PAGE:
Thursday, July 10, 2014

Responding to Our Changing Shorelines

This week, the habitat restoration team has been at work on projects that will help create resilient shorelines along the Bay. In Warwick, we have been removing pavement at the ends of roads where they dead-end on the shoreline. Many of these roads were damaged during recent storms, or are under water at very high tides. The pavement was located in areas that would otherwise be wetland, and they provide important public access points to the shoreline. We have been able to preserve the public access paths while creating an area for stormwater to infiltrate and for plants to grow. See this article in the Warwick Beacon.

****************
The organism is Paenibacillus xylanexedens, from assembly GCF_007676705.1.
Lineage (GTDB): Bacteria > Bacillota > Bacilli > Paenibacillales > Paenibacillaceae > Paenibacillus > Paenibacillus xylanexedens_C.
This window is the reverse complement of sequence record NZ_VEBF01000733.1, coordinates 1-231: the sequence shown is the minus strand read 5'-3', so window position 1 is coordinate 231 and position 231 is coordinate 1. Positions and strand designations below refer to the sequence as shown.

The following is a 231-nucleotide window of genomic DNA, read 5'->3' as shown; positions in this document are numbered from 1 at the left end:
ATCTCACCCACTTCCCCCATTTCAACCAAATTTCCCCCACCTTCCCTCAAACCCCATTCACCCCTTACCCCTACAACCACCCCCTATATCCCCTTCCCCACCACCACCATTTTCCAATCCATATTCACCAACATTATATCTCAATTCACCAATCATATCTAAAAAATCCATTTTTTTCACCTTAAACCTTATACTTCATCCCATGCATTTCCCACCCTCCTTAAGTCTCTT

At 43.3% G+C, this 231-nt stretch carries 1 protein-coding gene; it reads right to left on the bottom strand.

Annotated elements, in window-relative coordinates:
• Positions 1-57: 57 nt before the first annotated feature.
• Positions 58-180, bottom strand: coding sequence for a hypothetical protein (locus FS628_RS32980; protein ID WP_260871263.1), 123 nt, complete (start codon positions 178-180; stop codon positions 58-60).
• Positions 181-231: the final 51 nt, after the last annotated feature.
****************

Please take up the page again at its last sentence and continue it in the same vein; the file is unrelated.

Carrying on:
These projects are part of a larger effort for Save The Bay and the Coastal Resources Management Council to adapt to rising sea levels and coastal flooding. As our shorelines retreat, removing infrastructure from harm's way is an important way to save money and protect the public. We are also helping salt marsh to remain and transition to new areas.

Another project has been taking place at King's Park in Newport. This pubic beach has also been eroding as sea level rises, and the park often floods during high tides and storms. Natural erosion control is being created with sand filled coconut fiber envelopes that protect the shoreline. This low-lying area of Newport, near Wellington Avenue often floods when water backs up through the storm drains and into the neighborhoods. This article in Newport This Week helps to explain the project.